Impetus for mapping
Peru has been part of the Scaling Up Nutrition (SUN) Movement since 2010. The country has a population of approximately 32 million and is divided into 25 regions, which are further divided into provinces and districts. Peru is currently classified as an upper-middle income country, and has made some impressive gains in combatting malnutrition with a decline in prevalence of stunting among children under five (CU5) from 31.3 percent in 2001 to 12.9 percent in 2017 (wasting prevalence is 0.5%). National rates for stunting, however, mask some geographic disparities, with three regions showing stunting prevalence of 31 percent. Moreover, overweight and obesity stands at 32 percent for children aged 5‒9 years old.
The country's adult population also faces a malnutrition burden: 24.2 percent of women and 15.2 percent of men are obese. A recent study showed that a national average of 37.2 percent of people under 15 years old with obesity, high blood pressure or diabetes. This was higher in urban populations (39.6 percent, rising to 43 percent in Lima) than in rural populations (27.5 percent).
There is also a serious challenge with anaemia in Peru, including among infants aged 6‒35 months with national level prevalence at over 40 percent and with the highest region, Puno, at nearly 70 percent. Women of reproductive age have anaemia rates of 18.5 percent.
Catalyst for action
United Nations agencies in Peru utilize the nutrition working group to harmonize their efforts and exchange related information and experiences. The agencies represented in the group include the Food and Agriculture Organization of the United Nations (FAO), the International Fund for Agricultural Development (IFAD), the United Nations Population Fund (UNFPA), the United Nations Children’s Fund (UNICEF), Pan American Health Organization- World Health Organization (PAHO/WHO) and the World Food Programme (WFP), with the latter taking the lead. Different actors in the group, such as non-governmental organizations (NGOs), academia as well as United Nations agencies, had been looking at different ways to give the government ‘a push’ on tackling malnutrition. At the same time, the Government of Peru had decided to focus on reducing rates of anaemia.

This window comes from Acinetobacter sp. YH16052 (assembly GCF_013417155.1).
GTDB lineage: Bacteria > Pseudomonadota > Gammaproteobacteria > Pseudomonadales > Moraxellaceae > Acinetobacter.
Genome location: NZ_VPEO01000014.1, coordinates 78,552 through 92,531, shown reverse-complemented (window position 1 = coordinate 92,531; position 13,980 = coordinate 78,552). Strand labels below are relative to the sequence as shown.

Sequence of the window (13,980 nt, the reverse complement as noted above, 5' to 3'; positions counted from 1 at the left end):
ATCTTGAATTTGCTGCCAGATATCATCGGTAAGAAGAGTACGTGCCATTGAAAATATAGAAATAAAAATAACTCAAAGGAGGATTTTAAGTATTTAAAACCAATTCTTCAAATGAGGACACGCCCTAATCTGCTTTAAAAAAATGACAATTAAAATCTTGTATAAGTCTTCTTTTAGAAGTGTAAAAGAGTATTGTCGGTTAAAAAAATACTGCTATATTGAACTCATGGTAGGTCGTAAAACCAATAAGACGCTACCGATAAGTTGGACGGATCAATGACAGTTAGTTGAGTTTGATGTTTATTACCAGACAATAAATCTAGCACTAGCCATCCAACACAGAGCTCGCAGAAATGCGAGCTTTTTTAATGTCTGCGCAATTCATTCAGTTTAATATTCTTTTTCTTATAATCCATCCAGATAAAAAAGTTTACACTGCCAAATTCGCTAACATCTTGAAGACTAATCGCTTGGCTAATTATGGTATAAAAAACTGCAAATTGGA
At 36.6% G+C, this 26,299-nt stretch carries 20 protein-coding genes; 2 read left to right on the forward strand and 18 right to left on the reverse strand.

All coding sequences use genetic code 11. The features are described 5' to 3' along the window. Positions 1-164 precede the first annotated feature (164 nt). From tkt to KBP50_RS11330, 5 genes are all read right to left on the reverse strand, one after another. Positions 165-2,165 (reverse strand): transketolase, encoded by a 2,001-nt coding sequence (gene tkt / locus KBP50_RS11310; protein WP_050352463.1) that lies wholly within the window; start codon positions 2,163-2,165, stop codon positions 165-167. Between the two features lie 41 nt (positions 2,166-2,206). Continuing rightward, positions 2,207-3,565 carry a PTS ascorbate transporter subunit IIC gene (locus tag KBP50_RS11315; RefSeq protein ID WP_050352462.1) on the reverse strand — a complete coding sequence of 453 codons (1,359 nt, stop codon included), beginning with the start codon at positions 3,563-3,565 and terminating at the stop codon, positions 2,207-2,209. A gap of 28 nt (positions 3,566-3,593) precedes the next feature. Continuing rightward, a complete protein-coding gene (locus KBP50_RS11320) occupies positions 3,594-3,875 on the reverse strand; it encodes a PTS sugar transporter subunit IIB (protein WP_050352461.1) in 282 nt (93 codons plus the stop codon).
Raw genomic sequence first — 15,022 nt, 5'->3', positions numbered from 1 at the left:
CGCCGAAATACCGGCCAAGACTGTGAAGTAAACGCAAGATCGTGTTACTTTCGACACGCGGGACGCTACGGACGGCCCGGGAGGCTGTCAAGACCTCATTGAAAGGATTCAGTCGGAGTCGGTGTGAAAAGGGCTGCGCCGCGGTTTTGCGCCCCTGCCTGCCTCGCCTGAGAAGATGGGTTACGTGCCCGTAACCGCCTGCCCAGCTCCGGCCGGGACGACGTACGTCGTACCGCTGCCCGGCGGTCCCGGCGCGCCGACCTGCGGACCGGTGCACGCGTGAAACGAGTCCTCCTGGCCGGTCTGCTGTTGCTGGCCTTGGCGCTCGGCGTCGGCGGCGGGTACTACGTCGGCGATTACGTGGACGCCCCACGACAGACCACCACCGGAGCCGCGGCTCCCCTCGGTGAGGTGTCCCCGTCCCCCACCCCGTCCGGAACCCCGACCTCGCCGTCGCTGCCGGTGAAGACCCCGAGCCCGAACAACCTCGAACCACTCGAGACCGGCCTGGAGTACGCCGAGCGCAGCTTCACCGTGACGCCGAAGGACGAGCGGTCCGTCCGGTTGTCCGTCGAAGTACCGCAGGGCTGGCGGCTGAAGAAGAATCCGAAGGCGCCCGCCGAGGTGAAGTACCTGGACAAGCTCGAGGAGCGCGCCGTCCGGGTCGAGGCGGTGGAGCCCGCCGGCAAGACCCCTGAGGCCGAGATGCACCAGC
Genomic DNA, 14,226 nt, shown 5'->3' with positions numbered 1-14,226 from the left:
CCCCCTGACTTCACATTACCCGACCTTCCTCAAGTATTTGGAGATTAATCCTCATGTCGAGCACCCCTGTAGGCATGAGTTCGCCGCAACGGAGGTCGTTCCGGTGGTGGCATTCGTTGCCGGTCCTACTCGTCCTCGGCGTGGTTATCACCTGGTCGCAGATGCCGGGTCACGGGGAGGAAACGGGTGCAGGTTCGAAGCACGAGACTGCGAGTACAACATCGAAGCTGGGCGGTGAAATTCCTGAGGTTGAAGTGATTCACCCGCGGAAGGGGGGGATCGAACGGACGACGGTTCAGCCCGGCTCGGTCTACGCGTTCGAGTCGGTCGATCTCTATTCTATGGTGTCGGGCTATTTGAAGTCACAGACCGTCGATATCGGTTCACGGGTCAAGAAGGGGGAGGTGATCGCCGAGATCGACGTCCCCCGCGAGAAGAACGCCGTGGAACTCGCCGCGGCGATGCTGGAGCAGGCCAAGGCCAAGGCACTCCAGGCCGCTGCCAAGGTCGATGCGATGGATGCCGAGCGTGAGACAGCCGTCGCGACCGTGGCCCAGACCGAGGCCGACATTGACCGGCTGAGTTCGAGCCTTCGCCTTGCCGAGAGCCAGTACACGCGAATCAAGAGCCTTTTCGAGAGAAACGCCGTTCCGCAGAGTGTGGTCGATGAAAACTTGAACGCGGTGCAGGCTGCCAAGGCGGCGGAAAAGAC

All these efforts coincided with the arrival of a new director at WFP Peru, Tania Goossens, who had previous experience working with UNN analytics in countries such as Mozambique. “When I arrived in mid-2018, anaemia was on everyone’s agenda, starting with the highest levels of government but despite the numerous efforts and investments, the numbers were just not coming down.”
“This made me think that a good place to start would be to do a comprehensive mapping to better understand who is doing what and where, identify gaps and do that analysis to better guide those efforts and investments. Not just of anaemia, but of all key nutrition interventions, given that some regions continue to have high levels of stunting, while obesity and overweight among children has increased significantly. It just seemed like such an opportune [exercise], especially in a country such as Peru where there is genuine interest in tackling malnutrition, high levels of capacity and funding,” says Tania.
The objectives of the mapping exercise were twofold: (1) to inform, sensitize, define and agree on the opportunities to improve the nutritional situation in the country; and (2) to promote coordination between the government, United Nations agencies, private sector, civil society and academia to improve the coverage of nutrition actions in the country. A technical working group was specifically formed for the mapping exercise, comprising: the Ministry of Health, the Ministry of Development and Social Inclusion, a private sector group (Peru 2021), CARE (representative of the NGO group Peru Prevention of Chronic Malnutrition), FAO, IFAD, UNICEF and WFP.
Getting government on board
The government structure in Peru is decentralized so that each region can make their own decisions, although the policy direction is given at national level. According to Emilia, this works in theory, but not necessarily in practice. “Lima has more than 30 percent of the population, which means that most of the action happens here. The challenge is how to improve this kind of practices in the other regions with poor and extremely poor people, for example in the Amazonia region.”